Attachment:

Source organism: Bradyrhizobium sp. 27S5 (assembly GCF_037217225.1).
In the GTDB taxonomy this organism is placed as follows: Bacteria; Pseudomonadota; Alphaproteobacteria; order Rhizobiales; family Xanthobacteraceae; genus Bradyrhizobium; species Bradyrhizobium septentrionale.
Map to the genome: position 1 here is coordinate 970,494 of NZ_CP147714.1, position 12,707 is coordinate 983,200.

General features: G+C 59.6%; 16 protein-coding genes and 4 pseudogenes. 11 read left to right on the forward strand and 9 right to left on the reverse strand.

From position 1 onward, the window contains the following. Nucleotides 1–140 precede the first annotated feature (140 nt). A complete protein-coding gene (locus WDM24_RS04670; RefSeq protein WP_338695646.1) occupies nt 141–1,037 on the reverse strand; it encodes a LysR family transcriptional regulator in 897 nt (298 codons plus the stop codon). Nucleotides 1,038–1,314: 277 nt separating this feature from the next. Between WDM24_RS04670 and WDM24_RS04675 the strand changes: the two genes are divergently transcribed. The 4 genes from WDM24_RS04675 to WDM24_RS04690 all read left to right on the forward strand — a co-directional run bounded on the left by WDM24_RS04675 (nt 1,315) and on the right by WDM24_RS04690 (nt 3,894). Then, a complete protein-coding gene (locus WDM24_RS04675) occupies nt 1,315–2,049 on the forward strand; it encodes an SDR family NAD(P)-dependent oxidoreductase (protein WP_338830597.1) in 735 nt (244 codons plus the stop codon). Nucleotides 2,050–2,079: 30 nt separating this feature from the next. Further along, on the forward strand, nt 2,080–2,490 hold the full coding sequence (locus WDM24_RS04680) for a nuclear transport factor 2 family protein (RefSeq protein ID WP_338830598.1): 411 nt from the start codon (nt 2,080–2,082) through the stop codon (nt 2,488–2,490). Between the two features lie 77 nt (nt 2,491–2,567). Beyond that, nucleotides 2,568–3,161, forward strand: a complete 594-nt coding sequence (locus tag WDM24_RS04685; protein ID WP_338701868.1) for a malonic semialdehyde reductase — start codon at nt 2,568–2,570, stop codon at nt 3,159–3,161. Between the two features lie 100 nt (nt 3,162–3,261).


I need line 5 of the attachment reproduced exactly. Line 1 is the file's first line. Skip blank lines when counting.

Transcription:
From position 1 onward, the window contains the following. Nucleotides 1–140 precede the first annotated feature (140 nt). A complete protein-coding gene (locus WDM24_RS04670; RefSeq protein WP_338695646.1) occupies nt 141–1,037 on the reverse strand; it encodes a LysR family transcriptional regulator in 897 nt (298 codons plus the stop codon). Nucleotides 1,038–1,314: 277 nt separating this feature from the next. Between WDM24_RS04670 and WDM24_RS04675 the strand changes: the two genes are divergently transcribed. The 4 genes from WDM24_RS04675 to WDM24_RS04690 all read left to right on the forward strand — a co-directional run bounded on the left by WDM24_RS04675 (nt 1,315) and on the right by WDM24_RS04690 (nt 3,894). Then, a complete protein-coding gene (locus WDM24_RS04675) occupies nt 1,315–2,049 on the forward strand; it encodes an SDR family NAD(P)-dependent oxidoreductase (protein WP_338830597.1) in 735 nt (244 codons plus the stop codon). Nucleotides 2,050–2,079: 30 nt separating this feature from the next. Further along, on the forward strand, nt 2,080–2,490 hold the full coding sequence (locus WDM24_RS04680) for a nuclear transport factor 2 family protein (RefSeq protein ID WP_338830598.1): 411 nt from the start codon (nt 2,080–2,082) through the stop codon (nt 2,488–2,490). Between the two features lie 77 nt (nt 2,491–2,567). Beyond that, nucleotides 2,568–3,161, forward strand: a complete 594-nt coding sequence (locus tag WDM24_RS04685; protein ID WP_338701868.1) for a malonic semialdehyde reductase — start codon at nt 2,568–2,570, stop codon at nt 3,159–3,161. Between the two features lie 100 nt (nt 3,162–3,261).